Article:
Vincent Millay—they investigated the limits and possibilities of intimacy with a naive audacity, and a touching decorum, that I found familiar and comforting. I am not a bold person. To read their essays and poems was to perform a shy ideological striptease to the sweetly insistent warble of a gramophone. That underprivileged communities are often forced into matrilineal arrangements in the absence of reliable males has been well documented by the University of Virginia sociologist W.

Bradford Wilcox, among others , and I am not in any way romanticizing these circumstances. Evidence suggests that American children who grow up amidst the disorder that is common to single-parent homes tend to struggle. But we would do well to study, and to endorse, alternative family arrangements that might provide strength and stability to children as they grow up.

I am curious to know what could happen if these de facto female support systems of the sort I saw in Wilkinsburg were recognized as an adaptive response, even an evolutionary stage, that women could be proud to build and maintain. I definitely noticed an increase in my own contentment when I began to develop and pay more attention to friendships with women who, like me, have never been married. Their worldviews feel relaxingly familiar, and give me the space to sort through my own ambivalence.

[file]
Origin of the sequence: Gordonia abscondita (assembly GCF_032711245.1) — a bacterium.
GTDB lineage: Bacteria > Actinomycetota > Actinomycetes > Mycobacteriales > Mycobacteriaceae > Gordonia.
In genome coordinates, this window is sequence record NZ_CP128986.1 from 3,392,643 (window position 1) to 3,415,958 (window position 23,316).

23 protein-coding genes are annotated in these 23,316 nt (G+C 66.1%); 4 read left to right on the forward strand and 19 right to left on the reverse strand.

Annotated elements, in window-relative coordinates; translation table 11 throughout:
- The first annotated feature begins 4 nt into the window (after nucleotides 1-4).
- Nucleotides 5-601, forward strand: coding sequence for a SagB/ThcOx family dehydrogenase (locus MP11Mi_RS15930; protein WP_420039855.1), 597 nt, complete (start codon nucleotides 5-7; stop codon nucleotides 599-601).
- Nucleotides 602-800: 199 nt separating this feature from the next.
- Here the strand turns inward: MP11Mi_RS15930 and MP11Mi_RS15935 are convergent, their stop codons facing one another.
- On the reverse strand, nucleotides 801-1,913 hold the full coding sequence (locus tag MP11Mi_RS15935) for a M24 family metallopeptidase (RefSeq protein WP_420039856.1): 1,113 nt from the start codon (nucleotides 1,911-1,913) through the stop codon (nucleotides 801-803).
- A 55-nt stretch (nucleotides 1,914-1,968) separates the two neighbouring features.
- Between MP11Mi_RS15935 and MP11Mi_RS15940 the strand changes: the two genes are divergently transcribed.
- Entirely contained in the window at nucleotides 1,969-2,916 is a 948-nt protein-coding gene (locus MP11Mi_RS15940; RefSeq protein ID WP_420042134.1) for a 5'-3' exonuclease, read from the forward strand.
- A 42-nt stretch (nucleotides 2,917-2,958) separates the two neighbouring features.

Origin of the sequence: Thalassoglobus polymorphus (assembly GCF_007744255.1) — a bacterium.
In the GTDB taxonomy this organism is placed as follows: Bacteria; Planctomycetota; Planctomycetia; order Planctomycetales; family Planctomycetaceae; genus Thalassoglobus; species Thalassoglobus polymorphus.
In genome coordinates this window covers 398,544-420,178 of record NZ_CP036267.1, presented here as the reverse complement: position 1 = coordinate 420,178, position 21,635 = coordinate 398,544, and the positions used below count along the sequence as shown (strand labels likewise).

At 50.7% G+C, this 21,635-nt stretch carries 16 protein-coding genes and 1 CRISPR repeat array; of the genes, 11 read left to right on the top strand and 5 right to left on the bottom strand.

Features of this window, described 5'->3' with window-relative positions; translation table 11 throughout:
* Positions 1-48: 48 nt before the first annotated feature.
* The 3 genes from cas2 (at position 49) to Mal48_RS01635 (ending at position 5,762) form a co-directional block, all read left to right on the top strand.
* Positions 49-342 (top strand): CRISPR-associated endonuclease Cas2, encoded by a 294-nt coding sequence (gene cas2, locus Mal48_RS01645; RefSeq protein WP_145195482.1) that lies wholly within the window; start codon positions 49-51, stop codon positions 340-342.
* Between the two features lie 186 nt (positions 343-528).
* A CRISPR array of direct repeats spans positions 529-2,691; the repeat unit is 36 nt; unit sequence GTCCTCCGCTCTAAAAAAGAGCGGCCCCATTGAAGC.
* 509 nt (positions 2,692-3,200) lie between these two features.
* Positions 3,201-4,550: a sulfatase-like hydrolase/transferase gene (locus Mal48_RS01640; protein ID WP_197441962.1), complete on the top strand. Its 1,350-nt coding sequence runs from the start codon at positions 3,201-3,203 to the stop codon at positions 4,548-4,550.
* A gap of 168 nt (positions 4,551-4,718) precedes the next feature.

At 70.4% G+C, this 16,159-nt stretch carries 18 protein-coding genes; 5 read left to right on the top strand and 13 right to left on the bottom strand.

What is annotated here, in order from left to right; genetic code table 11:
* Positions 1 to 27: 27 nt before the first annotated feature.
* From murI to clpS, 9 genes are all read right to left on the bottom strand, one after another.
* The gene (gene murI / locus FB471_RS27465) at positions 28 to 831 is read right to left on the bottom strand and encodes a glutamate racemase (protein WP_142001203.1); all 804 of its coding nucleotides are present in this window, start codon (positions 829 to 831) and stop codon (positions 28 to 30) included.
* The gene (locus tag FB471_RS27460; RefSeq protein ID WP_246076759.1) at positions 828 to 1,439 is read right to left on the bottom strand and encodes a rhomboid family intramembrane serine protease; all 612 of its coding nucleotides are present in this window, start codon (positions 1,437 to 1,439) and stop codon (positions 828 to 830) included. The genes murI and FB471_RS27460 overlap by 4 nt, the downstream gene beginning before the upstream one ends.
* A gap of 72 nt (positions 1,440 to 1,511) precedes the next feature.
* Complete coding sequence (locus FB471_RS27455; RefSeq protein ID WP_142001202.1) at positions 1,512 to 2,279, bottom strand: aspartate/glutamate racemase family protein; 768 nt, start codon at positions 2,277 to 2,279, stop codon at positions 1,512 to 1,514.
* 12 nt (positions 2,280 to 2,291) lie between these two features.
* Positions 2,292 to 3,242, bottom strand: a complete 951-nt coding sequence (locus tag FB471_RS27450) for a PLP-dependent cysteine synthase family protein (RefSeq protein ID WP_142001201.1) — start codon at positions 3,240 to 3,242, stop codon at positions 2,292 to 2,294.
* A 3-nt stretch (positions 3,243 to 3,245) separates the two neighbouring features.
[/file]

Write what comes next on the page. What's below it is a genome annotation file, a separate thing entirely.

Indeed, my single friends housed me as I flew around the world to research this article; by the end, I had my own little unwritten monograph on the very rich lives of the modern-day single woman. These days, I think of us as a mini-neo-single-sex residential hotel of two. Could we create something bigger, and more intentional? In August, I flew to Amsterdam to visit an iconic medieval bastion of single-sex living. The Begijnhof was founded in the midth century as a religious all-female collective devoted to taking care of the sick.

The women were not nuns, but nor were they married, and they were free to cancel their vows and leave at any time. Over the ensuing centuries, very little has changed. Today the religious trappings are gone though there is an active chapel on site , and to be accepted, an applicant must be female and between the ages of 30 and 65, and commit to living alone. The waiting list is as long as the turnover is low. I contacted an old boyfriend who now lives in Amsterdam to see if he knew anything about it thank you, Facebook , and he put me in touch with an American friend who has lived there for 12 years: the very same Ellen.

The Begijnhof is big— apartments in all—but even so, I nearly pedaled right past it on my rented bicycle, hidden as it is in plain sight: a walled enclosure in the middle of the city, set a meter lower than its surroundings. Throngs of tourists sped past toward the adjacent shopping district. In the wall is a heavy, rounded wood door. I pulled it open and walked through. Inside was an enchanted garden: a modest courtyard surrounded by classic Dutch houses of all different widths and heights.